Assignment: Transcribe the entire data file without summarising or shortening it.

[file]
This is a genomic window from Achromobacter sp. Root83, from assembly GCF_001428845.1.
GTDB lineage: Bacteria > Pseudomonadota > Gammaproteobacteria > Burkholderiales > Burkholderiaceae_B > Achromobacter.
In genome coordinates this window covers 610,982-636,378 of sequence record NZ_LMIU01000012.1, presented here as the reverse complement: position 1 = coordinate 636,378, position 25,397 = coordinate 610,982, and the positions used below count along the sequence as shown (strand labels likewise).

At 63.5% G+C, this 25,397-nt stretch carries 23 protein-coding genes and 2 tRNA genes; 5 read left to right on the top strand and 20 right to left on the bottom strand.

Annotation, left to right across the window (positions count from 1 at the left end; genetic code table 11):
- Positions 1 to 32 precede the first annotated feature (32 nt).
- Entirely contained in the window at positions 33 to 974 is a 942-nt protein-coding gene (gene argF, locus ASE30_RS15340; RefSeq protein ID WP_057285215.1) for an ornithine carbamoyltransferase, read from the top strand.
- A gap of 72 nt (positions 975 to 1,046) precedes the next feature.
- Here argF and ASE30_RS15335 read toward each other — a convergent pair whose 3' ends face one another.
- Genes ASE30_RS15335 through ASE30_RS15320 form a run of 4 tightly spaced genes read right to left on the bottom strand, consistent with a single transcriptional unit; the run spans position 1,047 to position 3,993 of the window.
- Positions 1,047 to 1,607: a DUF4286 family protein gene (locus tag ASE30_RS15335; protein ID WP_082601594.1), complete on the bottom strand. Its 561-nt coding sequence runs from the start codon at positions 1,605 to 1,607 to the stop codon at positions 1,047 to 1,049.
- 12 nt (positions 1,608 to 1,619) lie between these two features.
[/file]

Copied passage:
This is a genomic window from Achromobacter sp. Root83, from assembly GCF_001428845.1.
GTDB lineage: Bacteria > Pseudomonadota > Gammaproteobacteria > Burkholderiales > Burkholderiaceae_B > Achromobacter.
In genome coordinates this window covers 610,982-636,378 of sequence record NZ_LMIU01000012.1, presented here as the reverse complement: position 1 = coordinate 636,378, position 25,397 = coordinate 610,982, and the positions used below count along the sequence as shown (strand labels likewise).

At 63.5% G+C, this 25,397-nt stretch carries 23 protein-coding genes and 2 tRNA genes; 5 read left to right on the top strand and 20 right to left on the bottom strand.

Annotation, left to right across the window (positions count from 1 at the left end; genetic code table 11):
- Positions 1 to 32 precede the first annotated feature (32 nt).
- Entirely contained in the window at positions 33 to 974 is a 942-nt protein-coding gene (gene argF, locus ASE30_RS15340; RefSeq protein ID WP_057285215.1) for an ornithine carbamoyltransferase, read from the top strand.
- A gap of 72 nt (positions 975 to 1,046) precedes the next feature.
- Here argF and ASE30_RS15335 read toward each other — a convergent pair whose 3' ends face one another.
- Genes ASE30_RS15335 through ASE30_RS15320 form a run of 4 tightly spaced genes read right to left on the bottom strand, consistent with a single transcriptional unit; the run spans position 1,047 to position 3,993 of the window.
- Positions 1,047 to 1,607: a DUF4286 family protein gene (locus tag ASE30_RS15335; protein ID WP_082601594.1), complete on the bottom strand. Its 561-nt coding sequence runs from the start codon at positions 1,605 to 1,607 to the stop codon at positions 1,047 to 1,049.
- 12 nt (positions 1,608 to 1,619) lie between these two features.